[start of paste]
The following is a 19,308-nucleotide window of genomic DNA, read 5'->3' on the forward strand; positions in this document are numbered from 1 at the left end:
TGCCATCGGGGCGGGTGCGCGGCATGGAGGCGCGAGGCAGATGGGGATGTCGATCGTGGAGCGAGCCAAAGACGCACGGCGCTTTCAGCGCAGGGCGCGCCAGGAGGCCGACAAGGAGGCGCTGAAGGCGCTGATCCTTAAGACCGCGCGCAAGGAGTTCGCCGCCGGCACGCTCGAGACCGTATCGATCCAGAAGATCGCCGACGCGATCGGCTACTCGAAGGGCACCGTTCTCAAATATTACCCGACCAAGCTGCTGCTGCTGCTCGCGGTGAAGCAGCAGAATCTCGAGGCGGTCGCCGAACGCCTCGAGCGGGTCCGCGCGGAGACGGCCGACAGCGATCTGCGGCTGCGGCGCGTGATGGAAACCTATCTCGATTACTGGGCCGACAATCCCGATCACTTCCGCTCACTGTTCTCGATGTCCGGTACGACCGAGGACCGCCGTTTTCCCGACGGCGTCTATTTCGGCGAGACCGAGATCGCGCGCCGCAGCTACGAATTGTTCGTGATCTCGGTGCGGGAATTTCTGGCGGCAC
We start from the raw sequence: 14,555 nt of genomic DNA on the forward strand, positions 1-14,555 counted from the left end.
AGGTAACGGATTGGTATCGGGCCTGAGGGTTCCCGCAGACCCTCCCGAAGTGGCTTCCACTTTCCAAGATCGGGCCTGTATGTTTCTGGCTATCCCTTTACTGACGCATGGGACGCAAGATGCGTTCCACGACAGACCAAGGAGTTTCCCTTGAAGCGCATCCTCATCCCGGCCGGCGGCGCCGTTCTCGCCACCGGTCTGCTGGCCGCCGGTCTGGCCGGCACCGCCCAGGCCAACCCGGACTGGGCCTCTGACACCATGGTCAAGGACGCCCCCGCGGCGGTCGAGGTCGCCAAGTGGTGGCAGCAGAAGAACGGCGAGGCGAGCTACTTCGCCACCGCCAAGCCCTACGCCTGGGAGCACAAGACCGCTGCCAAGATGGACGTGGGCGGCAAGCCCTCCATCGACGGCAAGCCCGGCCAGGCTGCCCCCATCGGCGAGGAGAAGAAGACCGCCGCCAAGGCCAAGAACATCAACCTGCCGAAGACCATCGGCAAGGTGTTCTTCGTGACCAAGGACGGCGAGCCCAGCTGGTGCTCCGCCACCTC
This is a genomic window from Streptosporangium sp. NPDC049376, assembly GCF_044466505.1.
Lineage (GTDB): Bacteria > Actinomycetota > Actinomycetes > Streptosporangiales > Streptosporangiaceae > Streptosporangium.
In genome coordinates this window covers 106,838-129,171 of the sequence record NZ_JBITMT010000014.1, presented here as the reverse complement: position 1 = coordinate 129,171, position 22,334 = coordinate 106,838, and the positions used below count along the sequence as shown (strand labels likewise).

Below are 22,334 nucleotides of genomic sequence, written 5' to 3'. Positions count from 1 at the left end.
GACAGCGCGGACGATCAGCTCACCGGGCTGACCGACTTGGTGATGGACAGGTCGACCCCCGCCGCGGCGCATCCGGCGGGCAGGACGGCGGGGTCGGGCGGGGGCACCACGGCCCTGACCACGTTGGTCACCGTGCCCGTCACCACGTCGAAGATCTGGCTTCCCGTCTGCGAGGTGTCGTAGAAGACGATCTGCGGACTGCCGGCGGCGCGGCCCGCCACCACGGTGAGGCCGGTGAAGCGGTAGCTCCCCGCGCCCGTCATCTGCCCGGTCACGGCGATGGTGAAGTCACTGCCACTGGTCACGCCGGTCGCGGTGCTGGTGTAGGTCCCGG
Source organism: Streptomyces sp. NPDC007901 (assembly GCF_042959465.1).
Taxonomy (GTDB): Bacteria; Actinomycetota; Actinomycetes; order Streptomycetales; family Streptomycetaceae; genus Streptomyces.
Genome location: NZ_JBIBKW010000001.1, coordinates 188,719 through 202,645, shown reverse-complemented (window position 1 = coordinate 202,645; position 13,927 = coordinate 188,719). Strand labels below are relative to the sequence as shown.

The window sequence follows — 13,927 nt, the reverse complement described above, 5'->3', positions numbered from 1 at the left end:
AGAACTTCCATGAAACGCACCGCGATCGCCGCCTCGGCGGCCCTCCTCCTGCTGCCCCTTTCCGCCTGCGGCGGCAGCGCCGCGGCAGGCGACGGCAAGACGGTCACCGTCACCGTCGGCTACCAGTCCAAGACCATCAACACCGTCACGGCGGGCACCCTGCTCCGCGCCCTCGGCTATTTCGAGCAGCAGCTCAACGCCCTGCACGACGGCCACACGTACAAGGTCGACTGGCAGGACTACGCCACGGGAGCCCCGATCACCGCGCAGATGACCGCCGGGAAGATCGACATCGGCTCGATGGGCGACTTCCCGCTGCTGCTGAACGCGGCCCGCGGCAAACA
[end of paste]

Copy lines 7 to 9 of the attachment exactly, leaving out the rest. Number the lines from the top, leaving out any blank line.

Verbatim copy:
In genome coordinates this window covers 106,838-129,171 of the sequence record NZ_JBITMT010000014.1, presented here as the reverse complement: position 1 = coordinate 129,171, position 22,334 = coordinate 106,838, and the positions used below count along the sequence as shown (strand labels likewise).

Below are 22,334 nucleotides of genomic sequence, written 5' to 3'. Positions count from 1 at the left end.
GACAGCGCGGACGATCAGCTCACCGGGCTGACCGACTTGGTGATGGACAGGTCGACCCCCGCCGCGGCGCATCCGGCGGGCAGGACGGCGGGGTCGGGCGGGGGCACCACGGCCCTGACCACGTTGGTCACCGTGCCCGTCACCACGTCGAAGATCTGGCTTCCCGTCTGCGAGGTGTCGTAGAAGACGATCTGCGGACTGCCGGCGGCGCGGCCCGCCACCACGGTGAGGCCGGTGAAGCGGTAGCTCCCCGCGCCCGTCATCTGCCCGGTCACGGCGATGGTGAAGTCACTGCCACTGGTCACGCCGGTCGCGGTGCTGGTGTAGGTCCCGG